Book Review: 'The Footballer Who Could Fly'
By DUNCAN HAMILTON, Century, £14.99 ($23.70), 352 pages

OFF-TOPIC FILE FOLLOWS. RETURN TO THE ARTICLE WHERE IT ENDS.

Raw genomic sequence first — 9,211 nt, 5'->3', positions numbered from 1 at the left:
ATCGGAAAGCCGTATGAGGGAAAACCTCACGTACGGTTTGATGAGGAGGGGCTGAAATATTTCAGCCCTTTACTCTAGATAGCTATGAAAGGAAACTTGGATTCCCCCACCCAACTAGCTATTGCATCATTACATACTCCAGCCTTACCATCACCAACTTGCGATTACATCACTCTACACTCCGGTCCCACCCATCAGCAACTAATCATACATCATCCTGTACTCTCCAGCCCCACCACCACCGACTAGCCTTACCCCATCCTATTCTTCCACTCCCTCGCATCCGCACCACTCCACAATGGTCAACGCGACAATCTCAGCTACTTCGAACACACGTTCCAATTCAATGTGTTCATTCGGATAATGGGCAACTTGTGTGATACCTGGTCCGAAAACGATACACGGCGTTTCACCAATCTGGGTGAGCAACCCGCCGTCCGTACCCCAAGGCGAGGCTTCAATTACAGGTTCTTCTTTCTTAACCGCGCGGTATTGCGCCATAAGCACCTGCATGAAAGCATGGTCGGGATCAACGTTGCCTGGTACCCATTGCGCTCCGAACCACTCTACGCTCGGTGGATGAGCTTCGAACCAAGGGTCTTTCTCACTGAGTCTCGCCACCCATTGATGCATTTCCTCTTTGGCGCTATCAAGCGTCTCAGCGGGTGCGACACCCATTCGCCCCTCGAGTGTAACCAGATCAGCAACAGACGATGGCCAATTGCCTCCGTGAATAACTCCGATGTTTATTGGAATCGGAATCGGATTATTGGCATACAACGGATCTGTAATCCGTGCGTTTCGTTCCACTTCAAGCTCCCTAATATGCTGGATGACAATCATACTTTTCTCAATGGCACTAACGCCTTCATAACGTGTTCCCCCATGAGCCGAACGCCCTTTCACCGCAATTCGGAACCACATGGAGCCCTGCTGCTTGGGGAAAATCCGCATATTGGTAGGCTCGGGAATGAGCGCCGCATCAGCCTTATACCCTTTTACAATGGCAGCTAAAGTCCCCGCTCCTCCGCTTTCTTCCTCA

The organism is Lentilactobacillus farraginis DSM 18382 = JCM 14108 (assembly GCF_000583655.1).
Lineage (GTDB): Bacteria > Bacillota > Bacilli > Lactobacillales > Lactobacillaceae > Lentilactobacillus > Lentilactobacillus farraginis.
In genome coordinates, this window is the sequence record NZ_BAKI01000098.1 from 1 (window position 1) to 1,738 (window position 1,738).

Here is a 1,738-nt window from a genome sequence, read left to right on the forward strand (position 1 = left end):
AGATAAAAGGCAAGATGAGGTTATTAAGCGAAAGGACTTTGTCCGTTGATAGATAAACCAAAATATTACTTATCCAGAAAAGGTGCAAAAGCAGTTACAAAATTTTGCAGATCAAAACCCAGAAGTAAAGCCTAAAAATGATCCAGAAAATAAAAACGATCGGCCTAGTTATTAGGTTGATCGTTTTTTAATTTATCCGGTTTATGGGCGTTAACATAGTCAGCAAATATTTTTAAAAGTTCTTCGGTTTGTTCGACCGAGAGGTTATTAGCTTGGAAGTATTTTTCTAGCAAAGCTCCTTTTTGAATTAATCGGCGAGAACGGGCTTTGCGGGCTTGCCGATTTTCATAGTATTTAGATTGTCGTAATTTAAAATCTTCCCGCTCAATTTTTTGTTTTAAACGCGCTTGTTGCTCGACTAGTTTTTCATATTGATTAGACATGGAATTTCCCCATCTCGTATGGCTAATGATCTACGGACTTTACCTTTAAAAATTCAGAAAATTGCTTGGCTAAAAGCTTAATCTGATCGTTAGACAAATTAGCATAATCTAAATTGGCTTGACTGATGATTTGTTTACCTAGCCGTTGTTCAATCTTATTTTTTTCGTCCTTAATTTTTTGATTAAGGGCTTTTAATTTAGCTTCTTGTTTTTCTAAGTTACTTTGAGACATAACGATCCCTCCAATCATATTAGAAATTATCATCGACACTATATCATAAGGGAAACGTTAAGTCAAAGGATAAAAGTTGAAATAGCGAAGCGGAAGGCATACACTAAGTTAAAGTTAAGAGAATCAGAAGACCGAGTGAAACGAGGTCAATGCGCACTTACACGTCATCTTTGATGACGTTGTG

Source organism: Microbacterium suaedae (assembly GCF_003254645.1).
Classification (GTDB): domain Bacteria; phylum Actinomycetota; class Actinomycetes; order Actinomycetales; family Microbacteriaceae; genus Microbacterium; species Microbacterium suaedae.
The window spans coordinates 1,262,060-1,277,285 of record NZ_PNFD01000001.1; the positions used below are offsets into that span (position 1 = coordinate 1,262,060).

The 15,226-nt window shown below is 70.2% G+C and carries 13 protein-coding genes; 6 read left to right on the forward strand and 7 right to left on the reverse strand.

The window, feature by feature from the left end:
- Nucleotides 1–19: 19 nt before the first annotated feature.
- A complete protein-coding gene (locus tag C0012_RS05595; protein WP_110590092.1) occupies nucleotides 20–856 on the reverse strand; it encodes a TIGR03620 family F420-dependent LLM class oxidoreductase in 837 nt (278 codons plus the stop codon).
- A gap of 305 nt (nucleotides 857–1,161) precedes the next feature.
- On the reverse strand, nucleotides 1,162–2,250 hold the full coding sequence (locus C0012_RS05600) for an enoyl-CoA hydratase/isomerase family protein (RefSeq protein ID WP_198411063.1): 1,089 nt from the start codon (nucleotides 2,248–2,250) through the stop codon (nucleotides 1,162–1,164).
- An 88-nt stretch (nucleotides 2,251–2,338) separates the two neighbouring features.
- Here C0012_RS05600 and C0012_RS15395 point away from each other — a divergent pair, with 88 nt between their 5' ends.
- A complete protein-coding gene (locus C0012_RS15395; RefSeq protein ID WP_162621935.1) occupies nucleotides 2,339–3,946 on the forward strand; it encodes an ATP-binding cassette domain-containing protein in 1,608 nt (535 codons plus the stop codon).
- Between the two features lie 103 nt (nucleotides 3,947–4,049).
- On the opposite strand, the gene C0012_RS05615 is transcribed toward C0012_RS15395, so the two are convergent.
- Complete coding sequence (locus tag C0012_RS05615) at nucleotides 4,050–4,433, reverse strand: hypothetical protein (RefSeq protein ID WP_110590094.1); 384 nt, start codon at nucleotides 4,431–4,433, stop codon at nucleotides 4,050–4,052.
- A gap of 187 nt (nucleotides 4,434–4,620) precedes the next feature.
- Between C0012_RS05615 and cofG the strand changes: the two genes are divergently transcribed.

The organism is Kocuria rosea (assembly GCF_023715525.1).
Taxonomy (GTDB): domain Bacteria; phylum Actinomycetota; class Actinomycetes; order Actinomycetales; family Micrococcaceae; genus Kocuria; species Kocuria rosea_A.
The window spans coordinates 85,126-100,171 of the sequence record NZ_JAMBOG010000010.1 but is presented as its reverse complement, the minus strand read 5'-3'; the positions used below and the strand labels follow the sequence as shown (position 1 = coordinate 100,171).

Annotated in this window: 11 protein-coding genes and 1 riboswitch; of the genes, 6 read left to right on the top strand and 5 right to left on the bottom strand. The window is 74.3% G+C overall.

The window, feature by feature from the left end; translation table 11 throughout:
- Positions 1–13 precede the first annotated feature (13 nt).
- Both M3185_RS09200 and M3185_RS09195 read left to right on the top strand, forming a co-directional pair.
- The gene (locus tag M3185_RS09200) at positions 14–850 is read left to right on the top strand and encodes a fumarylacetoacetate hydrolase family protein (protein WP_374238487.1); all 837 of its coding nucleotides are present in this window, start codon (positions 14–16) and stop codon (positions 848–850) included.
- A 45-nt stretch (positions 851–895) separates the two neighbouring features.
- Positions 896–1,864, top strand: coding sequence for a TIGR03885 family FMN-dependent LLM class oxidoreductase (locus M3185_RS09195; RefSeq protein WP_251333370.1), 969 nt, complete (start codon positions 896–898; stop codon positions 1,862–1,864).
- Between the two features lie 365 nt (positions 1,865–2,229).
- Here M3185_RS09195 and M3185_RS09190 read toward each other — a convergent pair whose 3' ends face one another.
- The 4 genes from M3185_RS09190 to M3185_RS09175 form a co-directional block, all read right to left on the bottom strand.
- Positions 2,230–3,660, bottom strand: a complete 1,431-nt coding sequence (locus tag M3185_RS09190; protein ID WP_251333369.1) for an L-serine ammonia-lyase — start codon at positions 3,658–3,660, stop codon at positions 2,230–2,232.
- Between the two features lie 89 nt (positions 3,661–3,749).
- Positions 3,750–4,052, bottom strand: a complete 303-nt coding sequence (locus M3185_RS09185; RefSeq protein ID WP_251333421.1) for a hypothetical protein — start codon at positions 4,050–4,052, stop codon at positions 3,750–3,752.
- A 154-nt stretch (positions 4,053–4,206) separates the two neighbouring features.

"The Footballer Who Could Fly" features extended vignettes of "how central the FA Cup used to be in the nation’s sporting and cultural life, of club owners’ exploitation of noble players before the abolition of the maximum wage," according to a review by Jason Cowley of the FINANCIAL TIMES. Hamilton, twice winner of the William Hill Sports Book of the Year award and a former provincial newspaper journalist, was "introduced to football by his father, who was a miner and a Newcastle United fan." Hamilton's father was 40 by the time his son, an only child, was born. Remote and taciturn, he was "prematurely aged, exhausted by working down the pit." The father "spoke rarely and the son stuttered." Football brought them together. Without it, “we were strangers under a shared roof.” Hamilton is "an instinctive elegist" --an earlier book, "A Last English Summer," was about the decline of county cricket. His prose has "a sad Larkinian music." He is also "a sentimentalist; always a dangerous thing when writing about one’s own family." The book is "episodic and meandering, a little humourless, unravelling in a series of extended vignettes." The book is "sincere and deeply honouring" of Hamilton’s father as well as dead greats such as TOMMY LAWTON, BILL SHANKLY, JACKIE MILBURN, DUNCAN EDWARDS and BOBBY MOORE, men who "lived alongside, and travelled to games with, those who paid to watch them." It will be of interest "principally to football nostalgists happily sad to be reminded of how things used to be" before the coming of RUPERT MURDOCH and the Premier League; before football "became an icon of globalisation and the plaything of the international plutocracy" (FINANCIAL TIMES, 8/24).